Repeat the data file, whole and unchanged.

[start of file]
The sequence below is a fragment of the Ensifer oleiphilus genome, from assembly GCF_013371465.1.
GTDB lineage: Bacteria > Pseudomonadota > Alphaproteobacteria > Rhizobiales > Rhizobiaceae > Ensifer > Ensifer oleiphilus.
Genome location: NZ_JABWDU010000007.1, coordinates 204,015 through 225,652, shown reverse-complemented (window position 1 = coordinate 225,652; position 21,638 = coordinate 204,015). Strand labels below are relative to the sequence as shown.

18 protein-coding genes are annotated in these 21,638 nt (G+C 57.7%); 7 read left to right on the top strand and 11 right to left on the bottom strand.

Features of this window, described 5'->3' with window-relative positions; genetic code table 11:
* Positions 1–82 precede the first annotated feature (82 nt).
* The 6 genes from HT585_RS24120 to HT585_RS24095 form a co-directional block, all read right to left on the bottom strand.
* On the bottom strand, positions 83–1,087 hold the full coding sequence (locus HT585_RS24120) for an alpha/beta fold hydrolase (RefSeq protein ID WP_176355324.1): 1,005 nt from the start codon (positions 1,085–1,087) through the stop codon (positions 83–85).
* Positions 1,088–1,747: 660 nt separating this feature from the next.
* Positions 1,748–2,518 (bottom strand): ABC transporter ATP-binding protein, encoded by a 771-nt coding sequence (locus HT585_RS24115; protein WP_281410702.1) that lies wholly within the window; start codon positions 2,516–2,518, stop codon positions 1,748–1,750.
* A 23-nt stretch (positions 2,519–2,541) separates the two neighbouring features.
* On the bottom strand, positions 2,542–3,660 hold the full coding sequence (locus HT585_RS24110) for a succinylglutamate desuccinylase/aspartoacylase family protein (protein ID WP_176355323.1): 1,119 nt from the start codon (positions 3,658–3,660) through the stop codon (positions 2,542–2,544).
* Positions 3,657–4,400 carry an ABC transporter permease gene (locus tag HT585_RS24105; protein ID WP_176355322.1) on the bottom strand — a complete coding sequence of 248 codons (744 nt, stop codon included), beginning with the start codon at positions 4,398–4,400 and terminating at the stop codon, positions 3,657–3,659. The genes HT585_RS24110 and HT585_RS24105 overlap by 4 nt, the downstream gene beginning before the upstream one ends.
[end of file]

The sequence below is a fragment of the Ensifer oleiphilus genome, from assembly GCF_013371465.1.
GTDB lineage: Bacteria > Pseudomonadota > Alphaproteobacteria > Rhizobiales > Rhizobiaceae > Ensifer > Ensifer oleiphilus.
Genome location: NZ_JABWDU010000007.1, coordinates 204,015 through 225,652, shown reverse-complemented (window position 1 = coordinate 225,652; position 21,638 = coordinate 204,015). Strand labels below are relative to the sequence as shown.

18 protein-coding genes are annotated in these 21,638 nt (G+C 57.7%); 7 read left to right on the top strand and 11 right to left on the bottom strand.

Features of this window, described 5'->3' with window-relative positions; genetic code table 11:
* Positions 1–82 precede the first annotated feature (82 nt).
* The 6 genes from HT585_RS24120 to HT585_RS24095 form a co-directional block, all read right to left on the bottom strand.
* On the bottom strand, positions 83–1,087 hold the full coding sequence (locus HT585_RS24120) for an alpha/beta fold hydrolase (RefSeq protein ID WP_176355324.1): 1,005 nt from the start codon (positions 1,085–1,087) through the stop codon (positions 83–85).
* Positions 1,088–1,747: 660 nt separating this feature from the next.
* Positions 1,748–2,518 (bottom strand): ABC transporter ATP-binding protein, encoded by a 771-nt coding sequence (locus HT585_RS24115; protein WP_281410702.1) that lies wholly within the window; start codon positions 2,516–2,518, stop codon positions 1,748–1,750.
* A 23-nt stretch (positions 2,519–2,541) separates the two neighbouring features.
* On the bottom strand, positions 2,542–3,660 hold the full coding sequence (locus HT585_RS24110) for a succinylglutamate desuccinylase/aspartoacylase family protein (protein ID WP_176355323.1): 1,119 nt from the start codon (positions 3,658–3,660) through the stop codon (positions 2,542–2,544).
* Positions 3,657–4,400 carry an ABC transporter permease gene (locus tag HT585_RS24105; protein ID WP_176355322.1) on the bottom strand — a complete coding sequence of 248 codons (744 nt, stop codon included), beginning with the start codon at positions 4,398–4,400 and terminating at the stop codon, positions 3,657–3,659. The genes HT585_RS24110 and HT585_RS24105 overlap by 4 nt, the downstream gene beginning before the upstream one ends.